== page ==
But it’s the space itself that really sets the scene, taking design cues from the quiet sophistication of a London library bar and the chic aesthetic of an Italian villa, filled with original art and more than 50 portraits adorned on the walls (hence the name). The perfect place to hash out future travel plans.

El Sueño – San Diego, US

Where: 2836 Juan St, San Diego, CA 92110

When La Piñata, Old Town’s historic Mexican restaurant, finally closed its doors after 90 years of service, San Diego lost a legend, but its successor El Sueño is looking to be a worthy replacement.

Once inside, you may feel as though you’ve stumbled upon a hidden hacienda, stored away somewhere deep into the jungle — only equipped with cleverly-designed cocktails and an enticing menu of modern Mexican food to wash them down with; from lobster tacos to ceviche sushi rolls.

The two-storey venue holds court to 300 people and is split across a maze of different areas, including a stone-floored patio engulfed in greenery, private dining rooms and two bars that send out agave cocktails like the Bad Bunny (an orange-hued Margarita put together with mezcal, jalapeño-infused Tequila and carrot juice). Simply put: If you’ve come here for a quick drink, be prepared for a change of plans.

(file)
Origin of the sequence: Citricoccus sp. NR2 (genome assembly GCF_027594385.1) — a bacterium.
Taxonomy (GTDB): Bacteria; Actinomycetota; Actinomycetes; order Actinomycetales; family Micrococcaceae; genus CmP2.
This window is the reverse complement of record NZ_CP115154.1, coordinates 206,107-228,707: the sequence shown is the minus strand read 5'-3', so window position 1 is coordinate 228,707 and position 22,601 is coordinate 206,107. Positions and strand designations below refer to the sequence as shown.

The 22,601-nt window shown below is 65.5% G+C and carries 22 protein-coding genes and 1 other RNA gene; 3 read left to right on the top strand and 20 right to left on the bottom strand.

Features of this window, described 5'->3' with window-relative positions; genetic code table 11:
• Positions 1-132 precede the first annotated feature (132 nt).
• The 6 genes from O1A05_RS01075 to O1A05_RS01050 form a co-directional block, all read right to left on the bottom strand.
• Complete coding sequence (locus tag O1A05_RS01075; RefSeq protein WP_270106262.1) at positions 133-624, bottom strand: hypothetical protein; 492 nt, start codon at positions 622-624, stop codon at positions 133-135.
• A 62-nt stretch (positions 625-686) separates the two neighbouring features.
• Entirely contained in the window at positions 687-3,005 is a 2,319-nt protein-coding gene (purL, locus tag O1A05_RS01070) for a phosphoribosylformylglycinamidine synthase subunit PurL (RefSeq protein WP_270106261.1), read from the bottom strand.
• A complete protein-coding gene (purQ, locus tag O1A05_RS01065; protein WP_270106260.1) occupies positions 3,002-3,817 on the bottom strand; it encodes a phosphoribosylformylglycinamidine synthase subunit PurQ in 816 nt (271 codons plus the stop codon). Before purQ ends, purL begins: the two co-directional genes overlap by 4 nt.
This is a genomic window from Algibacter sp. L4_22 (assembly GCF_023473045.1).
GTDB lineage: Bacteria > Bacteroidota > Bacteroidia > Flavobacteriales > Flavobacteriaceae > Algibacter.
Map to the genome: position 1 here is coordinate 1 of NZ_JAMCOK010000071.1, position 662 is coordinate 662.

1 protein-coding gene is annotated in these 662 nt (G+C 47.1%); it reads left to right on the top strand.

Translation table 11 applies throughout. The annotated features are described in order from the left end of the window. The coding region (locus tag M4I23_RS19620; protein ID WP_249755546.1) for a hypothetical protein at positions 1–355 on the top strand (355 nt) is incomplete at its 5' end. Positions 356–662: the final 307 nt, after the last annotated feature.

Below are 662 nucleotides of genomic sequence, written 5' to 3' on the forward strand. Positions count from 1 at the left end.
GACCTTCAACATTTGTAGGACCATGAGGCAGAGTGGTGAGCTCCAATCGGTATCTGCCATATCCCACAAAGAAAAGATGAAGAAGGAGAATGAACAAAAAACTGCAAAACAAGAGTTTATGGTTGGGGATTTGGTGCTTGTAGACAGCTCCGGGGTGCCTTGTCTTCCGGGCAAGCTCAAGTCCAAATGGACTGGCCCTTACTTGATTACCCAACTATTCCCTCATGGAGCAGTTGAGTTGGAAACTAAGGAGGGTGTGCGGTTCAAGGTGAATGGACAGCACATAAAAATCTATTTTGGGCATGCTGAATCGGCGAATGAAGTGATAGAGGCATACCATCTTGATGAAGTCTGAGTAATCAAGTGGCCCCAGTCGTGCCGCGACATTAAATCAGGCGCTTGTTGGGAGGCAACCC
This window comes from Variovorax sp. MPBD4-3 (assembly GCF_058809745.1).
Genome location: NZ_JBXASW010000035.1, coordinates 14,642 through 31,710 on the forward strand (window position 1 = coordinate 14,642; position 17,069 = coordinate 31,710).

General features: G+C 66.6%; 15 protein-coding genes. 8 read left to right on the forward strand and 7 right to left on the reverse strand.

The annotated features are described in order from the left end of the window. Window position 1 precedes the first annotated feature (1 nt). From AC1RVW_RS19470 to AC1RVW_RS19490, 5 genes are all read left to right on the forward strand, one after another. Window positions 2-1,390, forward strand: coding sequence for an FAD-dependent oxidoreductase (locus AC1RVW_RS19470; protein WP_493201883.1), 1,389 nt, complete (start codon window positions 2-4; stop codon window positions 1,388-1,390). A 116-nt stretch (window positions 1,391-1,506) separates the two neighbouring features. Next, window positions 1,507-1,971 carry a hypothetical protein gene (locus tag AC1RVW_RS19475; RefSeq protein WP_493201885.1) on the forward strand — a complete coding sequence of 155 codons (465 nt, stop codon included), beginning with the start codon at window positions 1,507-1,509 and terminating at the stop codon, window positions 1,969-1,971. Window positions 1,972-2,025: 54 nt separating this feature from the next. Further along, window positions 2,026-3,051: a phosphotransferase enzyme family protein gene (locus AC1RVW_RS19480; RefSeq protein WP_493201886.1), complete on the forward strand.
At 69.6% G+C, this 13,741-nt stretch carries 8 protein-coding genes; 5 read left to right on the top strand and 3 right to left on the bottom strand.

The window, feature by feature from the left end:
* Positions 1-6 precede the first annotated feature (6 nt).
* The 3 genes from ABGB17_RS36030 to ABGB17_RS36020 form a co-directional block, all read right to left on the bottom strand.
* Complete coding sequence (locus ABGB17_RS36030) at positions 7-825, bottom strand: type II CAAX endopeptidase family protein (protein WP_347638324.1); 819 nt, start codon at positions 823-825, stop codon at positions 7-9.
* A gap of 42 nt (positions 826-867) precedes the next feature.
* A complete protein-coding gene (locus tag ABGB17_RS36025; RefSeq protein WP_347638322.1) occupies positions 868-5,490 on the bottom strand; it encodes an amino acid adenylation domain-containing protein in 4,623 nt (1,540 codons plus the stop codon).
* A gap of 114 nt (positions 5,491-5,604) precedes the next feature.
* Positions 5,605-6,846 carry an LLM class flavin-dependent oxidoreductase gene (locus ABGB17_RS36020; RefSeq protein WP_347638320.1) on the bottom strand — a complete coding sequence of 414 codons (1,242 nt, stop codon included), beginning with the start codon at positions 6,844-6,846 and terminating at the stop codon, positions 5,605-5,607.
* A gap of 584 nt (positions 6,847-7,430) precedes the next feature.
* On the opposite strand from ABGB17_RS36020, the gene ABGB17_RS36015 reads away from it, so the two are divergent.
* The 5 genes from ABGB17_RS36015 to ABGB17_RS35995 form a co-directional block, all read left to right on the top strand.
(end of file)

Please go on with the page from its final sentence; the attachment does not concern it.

Maggie’s Snacks and Liquor – Melbourne, Australia

Image credit: Chris Caparaso

Where: 181 Lady Margaret Rd, Southall UB1 2PT

Founded by a team with a bulging CV of industry experience, in Maggie’s, the hip neighbourhood of Brunswick can add another hip neighbourhood venue to its already plentiful list.

Living up to the name, on the liquor side, cocktails make the most out of local ingredients – like the Margot Robbie, named after the Australian actress and made with pistachio orgeat, vodka, citrus and Australian aperitif Rhubi Mistelle, while the Vanilla Slice Milk Punch tastes like the classic Australian puff pastry but in drinkable form, with clarified milk, burnt vanilla, brioche, passionfruit and Starward whisky.